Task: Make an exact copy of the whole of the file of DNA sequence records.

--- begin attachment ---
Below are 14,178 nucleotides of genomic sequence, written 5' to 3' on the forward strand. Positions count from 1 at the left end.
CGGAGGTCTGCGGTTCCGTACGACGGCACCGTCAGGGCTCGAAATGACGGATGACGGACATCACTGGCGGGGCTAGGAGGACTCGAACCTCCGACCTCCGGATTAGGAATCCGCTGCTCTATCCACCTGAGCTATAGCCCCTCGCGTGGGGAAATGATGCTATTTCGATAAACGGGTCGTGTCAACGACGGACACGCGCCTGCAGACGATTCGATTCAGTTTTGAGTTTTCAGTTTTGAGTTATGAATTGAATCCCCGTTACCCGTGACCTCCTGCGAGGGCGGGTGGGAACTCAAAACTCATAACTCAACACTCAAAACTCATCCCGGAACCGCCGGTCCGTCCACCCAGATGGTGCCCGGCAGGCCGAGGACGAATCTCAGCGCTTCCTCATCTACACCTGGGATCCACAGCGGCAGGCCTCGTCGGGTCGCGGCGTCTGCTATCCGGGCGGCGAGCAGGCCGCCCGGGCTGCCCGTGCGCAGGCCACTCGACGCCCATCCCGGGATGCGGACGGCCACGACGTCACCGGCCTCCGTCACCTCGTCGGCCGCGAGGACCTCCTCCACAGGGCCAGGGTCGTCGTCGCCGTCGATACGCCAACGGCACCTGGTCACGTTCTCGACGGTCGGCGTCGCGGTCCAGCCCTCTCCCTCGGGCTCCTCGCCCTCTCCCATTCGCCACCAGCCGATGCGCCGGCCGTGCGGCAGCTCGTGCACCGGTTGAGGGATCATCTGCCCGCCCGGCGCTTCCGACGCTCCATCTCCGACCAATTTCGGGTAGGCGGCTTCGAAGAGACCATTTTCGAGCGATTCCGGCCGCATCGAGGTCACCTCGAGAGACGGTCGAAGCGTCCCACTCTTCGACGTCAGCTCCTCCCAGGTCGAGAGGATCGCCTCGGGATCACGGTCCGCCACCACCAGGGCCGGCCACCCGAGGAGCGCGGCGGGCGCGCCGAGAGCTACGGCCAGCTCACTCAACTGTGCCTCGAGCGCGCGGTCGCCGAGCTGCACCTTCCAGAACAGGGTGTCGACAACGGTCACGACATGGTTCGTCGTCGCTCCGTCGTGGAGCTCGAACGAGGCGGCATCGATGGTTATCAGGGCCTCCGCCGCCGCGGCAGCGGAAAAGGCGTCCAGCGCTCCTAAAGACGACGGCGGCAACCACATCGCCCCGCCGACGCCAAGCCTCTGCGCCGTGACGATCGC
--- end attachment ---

Below are 14,178 nucleotides of genomic sequence, written 5' to 3' on the forward strand. Positions count from 1 at the left end.
CGGAGGTCTGCGGTTCCGTACGACGGCACCGTCAGGGCTCGAAATGACGGATGACGGACATCACTGGCGGGGCTAGGAGGACTCGAACCTCCGACCTCCGGATTAGGAATCCGCTGCTCTATCCACCTGAGCTATAGCCCCTCGCGTGGGGAAATGATGCTATTTCGATAAACGGGTCGTGTCAACGACGGACACGCGCCTGCAGACGATTCGATTCAGTTTTGAGTTTTCAGTTTTGAGTTATGAATTGAATCCCCGTTACCCGTGACCTCCTGCGAGGGCGGGTGGGAACTCAAAACTCATAACTCAACACTCAAAACTCATCCCGGAACCGCCGGTCCGTCCACCCAGATGGTGCCCGGCAGGCCGAGGACGAATCTCAGCGCTTCCTCATCTACACCTGGGATCCACAGCGGCAGGCCTCGTCGGGTCGCGGCGTCTGCTATCCGGGCGGCGAGCAGGCCGCCCGGGCTGCCCGTGCGCAGGCCACTCGACGCCCATCCCGGGATGCGGACGGCCACGACGTCACCGGCCTCCGTCACCTCGTCGGCCGCGAGGACCTCCTCCACAGGGCCAGGGTCGTCGTCGCCGTCGATACGCCAACGGCACCTGGTCACGTTCTCGACGGTCGGCGTCGCGGTCCAGCCCTCTCCCTCGGGCTCCTCGCCCTCTCCCATTCGCCACCAGCCGATGCGCCGGCCGTGCGGCAGCTCGTGCACCGGTTGAGGGATCATCTGCCCGCCCGGCGCTTCCGACGCTCCATCTCCGACCAATTTCGGGTAGGCGGCTTCGAAGAGACCATTTTCGAGCGATTCCGGCCGCATCGAGGTCACCTCGAGAGACGGTCGAAGCGTCCCACTCTTCGACGTCAGCTCCTCCCAGGTCGAGAGGATCGCCTCGGGATCACGGTCCGCCACCACCAGGGCCGGCCACCCGAGGAGCGCGGCGGGCGCGCCGAGAGCTACGGCCAGCTCACTCAACTGTGCCTCGAGCGCGCGGTCGCCGAGCTGCACCTTCCAGAACAGGGTGTCGACAACGGTCACGACATGGTTCGTCGTCGCTCCGTCGTGGAGCTCGAACGAGGCGGCATCGATGGTTATCAGGGCCTCCGCCGCCGCGGCAGCGGAAAAGGCGTCCAGCGCTCCTAAAGACGACGGCGGCAACCACATCGCCCCGCCGACGCCAAGCCTCTGCGCCGTGACGATCGC